Monday, May 22

Why Some Companies Are Trying to Hire More People on the Autism Spectrum

Posted: 01/06/17 00:56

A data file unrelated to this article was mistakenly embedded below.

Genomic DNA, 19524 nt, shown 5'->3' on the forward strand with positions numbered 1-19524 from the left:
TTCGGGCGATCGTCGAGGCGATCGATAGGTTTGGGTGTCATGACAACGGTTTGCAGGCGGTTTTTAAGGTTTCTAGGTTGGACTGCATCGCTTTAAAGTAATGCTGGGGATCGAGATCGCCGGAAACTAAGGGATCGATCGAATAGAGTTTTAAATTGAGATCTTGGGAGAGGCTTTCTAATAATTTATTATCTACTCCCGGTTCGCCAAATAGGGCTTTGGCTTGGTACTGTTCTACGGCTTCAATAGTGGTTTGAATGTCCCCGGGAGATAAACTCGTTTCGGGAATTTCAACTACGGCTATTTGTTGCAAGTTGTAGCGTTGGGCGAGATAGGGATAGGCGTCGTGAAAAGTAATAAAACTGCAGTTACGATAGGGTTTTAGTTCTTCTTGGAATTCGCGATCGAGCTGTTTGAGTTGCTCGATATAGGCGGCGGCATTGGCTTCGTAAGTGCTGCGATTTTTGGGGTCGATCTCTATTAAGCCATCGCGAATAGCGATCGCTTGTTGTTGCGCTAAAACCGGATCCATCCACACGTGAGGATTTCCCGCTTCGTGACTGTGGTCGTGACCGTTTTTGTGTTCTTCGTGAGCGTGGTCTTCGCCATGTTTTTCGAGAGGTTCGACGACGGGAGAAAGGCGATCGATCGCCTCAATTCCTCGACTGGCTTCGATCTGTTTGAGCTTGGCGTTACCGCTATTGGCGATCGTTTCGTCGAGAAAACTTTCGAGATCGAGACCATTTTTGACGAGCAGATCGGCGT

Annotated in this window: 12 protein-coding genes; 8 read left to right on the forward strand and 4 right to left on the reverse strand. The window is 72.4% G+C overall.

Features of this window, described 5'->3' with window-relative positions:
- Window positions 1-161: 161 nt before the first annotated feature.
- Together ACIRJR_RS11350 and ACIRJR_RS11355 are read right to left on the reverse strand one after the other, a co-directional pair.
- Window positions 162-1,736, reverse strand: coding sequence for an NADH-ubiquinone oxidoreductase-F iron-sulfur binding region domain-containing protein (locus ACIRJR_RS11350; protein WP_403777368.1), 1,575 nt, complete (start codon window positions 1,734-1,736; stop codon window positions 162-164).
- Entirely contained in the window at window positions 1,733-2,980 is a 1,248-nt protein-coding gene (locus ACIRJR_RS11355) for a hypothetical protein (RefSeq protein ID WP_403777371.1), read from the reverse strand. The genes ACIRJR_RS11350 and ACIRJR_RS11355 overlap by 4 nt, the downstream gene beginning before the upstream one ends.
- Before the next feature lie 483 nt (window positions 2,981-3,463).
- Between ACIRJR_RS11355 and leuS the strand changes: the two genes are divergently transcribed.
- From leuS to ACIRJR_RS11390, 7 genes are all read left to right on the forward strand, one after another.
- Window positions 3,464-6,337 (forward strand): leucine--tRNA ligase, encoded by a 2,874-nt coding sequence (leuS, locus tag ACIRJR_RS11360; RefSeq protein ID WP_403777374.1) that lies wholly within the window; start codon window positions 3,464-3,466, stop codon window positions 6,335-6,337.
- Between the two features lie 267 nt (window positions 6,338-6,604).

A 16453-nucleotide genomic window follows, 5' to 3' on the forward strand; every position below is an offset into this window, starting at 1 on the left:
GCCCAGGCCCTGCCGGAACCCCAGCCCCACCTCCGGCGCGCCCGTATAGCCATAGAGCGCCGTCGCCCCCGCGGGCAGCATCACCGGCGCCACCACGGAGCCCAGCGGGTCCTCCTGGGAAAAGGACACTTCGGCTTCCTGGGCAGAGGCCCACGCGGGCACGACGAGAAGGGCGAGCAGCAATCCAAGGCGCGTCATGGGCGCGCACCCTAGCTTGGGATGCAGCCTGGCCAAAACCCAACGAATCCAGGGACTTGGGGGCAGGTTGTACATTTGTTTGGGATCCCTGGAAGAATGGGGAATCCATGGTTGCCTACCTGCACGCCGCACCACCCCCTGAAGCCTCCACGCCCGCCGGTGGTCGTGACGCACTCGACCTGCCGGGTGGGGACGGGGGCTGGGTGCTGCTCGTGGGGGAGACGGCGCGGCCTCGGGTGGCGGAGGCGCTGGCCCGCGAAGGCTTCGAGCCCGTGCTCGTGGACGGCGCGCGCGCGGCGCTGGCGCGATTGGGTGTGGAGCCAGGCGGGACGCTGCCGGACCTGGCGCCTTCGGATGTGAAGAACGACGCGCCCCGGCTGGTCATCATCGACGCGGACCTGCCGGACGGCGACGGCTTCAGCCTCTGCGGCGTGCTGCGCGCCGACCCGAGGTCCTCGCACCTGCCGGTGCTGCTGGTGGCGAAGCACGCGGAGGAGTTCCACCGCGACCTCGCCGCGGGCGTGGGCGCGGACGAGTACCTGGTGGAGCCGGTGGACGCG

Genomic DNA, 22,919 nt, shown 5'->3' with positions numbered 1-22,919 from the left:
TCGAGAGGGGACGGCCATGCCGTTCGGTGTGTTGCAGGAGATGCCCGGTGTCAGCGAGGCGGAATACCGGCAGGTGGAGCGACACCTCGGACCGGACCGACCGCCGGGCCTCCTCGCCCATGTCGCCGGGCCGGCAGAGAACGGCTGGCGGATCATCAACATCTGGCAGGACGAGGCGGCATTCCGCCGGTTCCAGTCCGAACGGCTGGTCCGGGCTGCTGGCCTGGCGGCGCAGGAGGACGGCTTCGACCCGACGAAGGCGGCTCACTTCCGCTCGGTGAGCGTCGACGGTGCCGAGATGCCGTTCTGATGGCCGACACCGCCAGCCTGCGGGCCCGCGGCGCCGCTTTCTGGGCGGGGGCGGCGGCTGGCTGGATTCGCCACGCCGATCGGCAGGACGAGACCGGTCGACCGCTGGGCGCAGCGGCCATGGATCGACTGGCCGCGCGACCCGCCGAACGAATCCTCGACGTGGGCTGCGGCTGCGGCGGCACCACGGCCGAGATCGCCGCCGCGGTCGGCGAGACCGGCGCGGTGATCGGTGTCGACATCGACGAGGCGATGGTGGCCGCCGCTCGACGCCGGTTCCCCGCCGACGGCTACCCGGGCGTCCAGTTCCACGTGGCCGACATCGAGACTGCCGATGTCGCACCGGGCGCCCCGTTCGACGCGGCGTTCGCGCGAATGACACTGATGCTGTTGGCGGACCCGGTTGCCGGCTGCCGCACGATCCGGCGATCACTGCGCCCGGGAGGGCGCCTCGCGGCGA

Interest in what's called neurodiversity is growing at American companies. This year, the accounting firm EY (formerly known as Ernst & Young) has been piloting a program to employ people with autism in order to explore the benefits of having workers of different cognitive abilities, such as greater productivity and building a more talented workforce. According to a recent study by Drexel University, 58 percent of young adults with autism are unemployed. And yet, many of them have skills that businesses are looking for. "This program leverages the skills that people with high functioning autism often have: looking at data, dealing with mathematical concepts, attention to detail, the ability to focus over long periods of time, and looking at large bodies of information and spotting anomalies," explains Lori Golden, EY Abilities Strategy Leader who led the pilot program. Right now, EY's program has four employees who work as accounting-support associates. Read More